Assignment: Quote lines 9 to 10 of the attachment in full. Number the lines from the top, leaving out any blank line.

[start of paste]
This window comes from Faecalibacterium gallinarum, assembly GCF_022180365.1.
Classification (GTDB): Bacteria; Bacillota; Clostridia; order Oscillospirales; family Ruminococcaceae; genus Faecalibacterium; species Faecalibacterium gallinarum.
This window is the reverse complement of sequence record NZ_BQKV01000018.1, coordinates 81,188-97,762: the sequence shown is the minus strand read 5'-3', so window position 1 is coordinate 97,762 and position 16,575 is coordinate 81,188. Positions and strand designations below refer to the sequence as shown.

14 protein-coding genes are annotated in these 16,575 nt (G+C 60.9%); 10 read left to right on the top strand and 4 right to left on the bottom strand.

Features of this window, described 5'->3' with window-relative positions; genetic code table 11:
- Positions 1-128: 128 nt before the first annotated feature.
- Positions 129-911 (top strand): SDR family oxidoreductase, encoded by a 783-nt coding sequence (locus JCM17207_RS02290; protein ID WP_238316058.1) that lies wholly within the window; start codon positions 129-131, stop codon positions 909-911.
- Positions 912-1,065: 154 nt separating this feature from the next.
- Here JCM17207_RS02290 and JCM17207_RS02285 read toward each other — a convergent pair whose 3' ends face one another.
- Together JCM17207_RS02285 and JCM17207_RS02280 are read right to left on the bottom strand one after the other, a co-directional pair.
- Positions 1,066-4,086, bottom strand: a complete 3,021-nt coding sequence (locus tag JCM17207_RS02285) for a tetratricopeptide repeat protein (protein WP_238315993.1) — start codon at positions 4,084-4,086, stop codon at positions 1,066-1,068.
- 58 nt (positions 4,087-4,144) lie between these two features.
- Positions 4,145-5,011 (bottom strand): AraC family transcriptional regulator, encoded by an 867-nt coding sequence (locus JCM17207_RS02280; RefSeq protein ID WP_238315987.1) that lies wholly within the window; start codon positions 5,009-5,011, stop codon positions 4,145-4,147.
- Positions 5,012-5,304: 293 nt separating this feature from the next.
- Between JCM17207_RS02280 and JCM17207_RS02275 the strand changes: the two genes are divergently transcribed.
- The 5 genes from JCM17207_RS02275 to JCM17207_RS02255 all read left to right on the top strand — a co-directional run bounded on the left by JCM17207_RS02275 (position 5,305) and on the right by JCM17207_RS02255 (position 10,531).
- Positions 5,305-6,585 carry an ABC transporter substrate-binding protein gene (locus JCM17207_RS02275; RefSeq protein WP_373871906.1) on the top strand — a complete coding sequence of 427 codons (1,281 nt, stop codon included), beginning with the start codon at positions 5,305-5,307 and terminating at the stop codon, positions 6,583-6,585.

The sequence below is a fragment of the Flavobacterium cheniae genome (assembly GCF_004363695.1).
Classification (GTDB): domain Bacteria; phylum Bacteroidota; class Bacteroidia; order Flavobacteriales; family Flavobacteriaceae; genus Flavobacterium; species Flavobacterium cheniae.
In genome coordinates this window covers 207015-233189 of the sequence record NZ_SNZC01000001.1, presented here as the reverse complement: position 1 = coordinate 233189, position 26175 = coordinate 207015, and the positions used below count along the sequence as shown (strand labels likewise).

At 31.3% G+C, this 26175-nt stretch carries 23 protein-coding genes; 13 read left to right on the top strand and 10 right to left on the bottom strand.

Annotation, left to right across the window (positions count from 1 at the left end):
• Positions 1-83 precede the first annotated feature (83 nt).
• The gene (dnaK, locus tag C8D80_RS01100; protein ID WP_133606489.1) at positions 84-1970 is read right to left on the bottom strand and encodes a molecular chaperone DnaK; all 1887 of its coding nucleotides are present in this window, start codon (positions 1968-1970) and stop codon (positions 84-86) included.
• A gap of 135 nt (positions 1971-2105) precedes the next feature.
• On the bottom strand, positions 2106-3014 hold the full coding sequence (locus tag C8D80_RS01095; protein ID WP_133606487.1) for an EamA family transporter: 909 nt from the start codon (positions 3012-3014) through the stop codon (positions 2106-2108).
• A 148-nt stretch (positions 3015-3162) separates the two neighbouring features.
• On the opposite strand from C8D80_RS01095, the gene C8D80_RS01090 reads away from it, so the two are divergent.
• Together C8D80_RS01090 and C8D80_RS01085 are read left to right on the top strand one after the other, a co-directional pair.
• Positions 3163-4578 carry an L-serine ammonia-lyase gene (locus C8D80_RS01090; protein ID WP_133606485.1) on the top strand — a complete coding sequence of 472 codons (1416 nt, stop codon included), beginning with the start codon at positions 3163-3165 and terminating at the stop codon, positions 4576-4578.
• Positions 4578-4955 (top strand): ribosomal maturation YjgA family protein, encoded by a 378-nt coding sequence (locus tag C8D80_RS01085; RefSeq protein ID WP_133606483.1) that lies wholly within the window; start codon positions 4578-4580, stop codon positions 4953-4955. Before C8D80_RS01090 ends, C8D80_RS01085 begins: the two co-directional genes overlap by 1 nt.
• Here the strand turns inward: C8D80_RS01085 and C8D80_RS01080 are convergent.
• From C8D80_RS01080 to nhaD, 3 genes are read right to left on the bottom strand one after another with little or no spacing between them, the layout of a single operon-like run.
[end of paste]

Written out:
- Here JCM17207_RS02290 and JCM17207_RS02285 read toward each other — a convergent pair whose 3' ends face one another.
- Together JCM17207_RS02285 and JCM17207_RS02280 are read right to left on the bottom strand one after the other, a co-directional pair.